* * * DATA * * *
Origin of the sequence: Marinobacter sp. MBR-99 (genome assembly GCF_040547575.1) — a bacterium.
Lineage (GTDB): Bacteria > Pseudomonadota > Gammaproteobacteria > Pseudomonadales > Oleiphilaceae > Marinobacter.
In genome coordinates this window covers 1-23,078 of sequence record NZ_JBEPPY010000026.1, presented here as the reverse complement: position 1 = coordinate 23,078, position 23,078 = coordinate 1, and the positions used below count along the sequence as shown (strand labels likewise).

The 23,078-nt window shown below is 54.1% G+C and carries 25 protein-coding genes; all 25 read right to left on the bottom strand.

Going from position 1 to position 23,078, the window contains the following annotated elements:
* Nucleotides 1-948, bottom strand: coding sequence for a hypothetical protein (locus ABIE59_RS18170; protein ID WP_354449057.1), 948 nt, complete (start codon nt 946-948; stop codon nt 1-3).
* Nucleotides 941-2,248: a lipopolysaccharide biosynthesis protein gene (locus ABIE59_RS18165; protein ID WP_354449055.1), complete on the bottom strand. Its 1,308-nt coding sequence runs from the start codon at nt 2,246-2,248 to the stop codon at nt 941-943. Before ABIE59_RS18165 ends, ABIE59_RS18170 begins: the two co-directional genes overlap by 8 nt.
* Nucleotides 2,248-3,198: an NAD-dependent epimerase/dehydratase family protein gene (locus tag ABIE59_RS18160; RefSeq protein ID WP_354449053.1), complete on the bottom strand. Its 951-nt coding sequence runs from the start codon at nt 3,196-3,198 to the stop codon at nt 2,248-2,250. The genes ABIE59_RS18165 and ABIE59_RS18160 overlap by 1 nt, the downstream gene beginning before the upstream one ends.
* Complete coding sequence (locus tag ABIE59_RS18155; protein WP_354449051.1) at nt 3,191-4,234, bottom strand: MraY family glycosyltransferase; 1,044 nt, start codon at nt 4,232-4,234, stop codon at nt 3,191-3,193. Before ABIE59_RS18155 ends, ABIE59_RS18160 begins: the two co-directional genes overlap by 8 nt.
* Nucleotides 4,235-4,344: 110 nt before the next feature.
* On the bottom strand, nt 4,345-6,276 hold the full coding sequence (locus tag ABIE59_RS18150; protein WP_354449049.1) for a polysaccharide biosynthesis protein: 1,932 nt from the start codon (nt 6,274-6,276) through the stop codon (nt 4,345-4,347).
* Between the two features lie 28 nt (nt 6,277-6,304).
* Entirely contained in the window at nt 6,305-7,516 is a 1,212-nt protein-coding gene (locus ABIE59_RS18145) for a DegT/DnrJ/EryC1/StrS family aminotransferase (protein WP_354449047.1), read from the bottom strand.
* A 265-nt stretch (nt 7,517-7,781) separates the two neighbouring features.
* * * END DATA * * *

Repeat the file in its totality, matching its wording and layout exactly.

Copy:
Origin of the sequence: Marinobacter sp. MBR-99 (genome assembly GCF_040547575.1) — a bacterium.
Lineage (GTDB): Bacteria > Pseudomonadota > Gammaproteobacteria > Pseudomonadales > Oleiphilaceae > Marinobacter.
In genome coordinates this window covers 1-23,078 of sequence record NZ_JBEPPY010000026.1, presented here as the reverse complement: position 1 = coordinate 23,078, position 23,078 = coordinate 1, and the positions used below count along the sequence as shown (strand labels likewise).

The 23,078-nt window shown below is 54.1% G+C and carries 25 protein-coding genes; all 25 read right to left on the bottom strand.

Going from position 1 to position 23,078, the window contains the following annotated elements:
* Nucleotides 1-948, bottom strand: coding sequence for a hypothetical protein (locus ABIE59_RS18170; protein ID WP_354449057.1), 948 nt, complete (start codon nt 946-948; stop codon nt 1-3).
* Nucleotides 941-2,248: a lipopolysaccharide biosynthesis protein gene (locus ABIE59_RS18165; protein ID WP_354449055.1), complete on the bottom strand. Its 1,308-nt coding sequence runs from the start codon at nt 2,246-2,248 to the stop codon at nt 941-943. Before ABIE59_RS18165 ends, ABIE59_RS18170 begins: the two co-directional genes overlap by 8 nt.
* Nucleotides 2,248-3,198: an NAD-dependent epimerase/dehydratase family protein gene (locus tag ABIE59_RS18160; RefSeq protein ID WP_354449053.1), complete on the bottom strand. Its 951-nt coding sequence runs from the start codon at nt 3,196-3,198 to the stop codon at nt 2,248-2,250. The genes ABIE59_RS18165 and ABIE59_RS18160 overlap by 1 nt, the downstream gene beginning before the upstream one ends.
* Complete coding sequence (locus tag ABIE59_RS18155; protein WP_354449051.1) at nt 3,191-4,234, bottom strand: MraY family glycosyltransferase; 1,044 nt, start codon at nt 4,232-4,234, stop codon at nt 3,191-3,193. Before ABIE59_RS18155 ends, ABIE59_RS18160 begins: the two co-directional genes overlap by 8 nt.
* Nucleotides 4,235-4,344: 110 nt before the next feature.
* On the bottom strand, nt 4,345-6,276 hold the full coding sequence (locus tag ABIE59_RS18150; protein WP_354449049.1) for a polysaccharide biosynthesis protein: 1,932 nt from the start codon (nt 6,274-6,276) through the stop codon (nt 4,345-4,347).
* Between the two features lie 28 nt (nt 6,277-6,304).
* Entirely contained in the window at nt 6,305-7,516 is a 1,212-nt protein-coding gene (locus ABIE59_RS18145) for a DegT/DnrJ/EryC1/StrS family aminotransferase (protein WP_354449047.1), read from the bottom strand.
* A 265-nt stretch (nt 7,517-7,781) separates the two neighbouring features.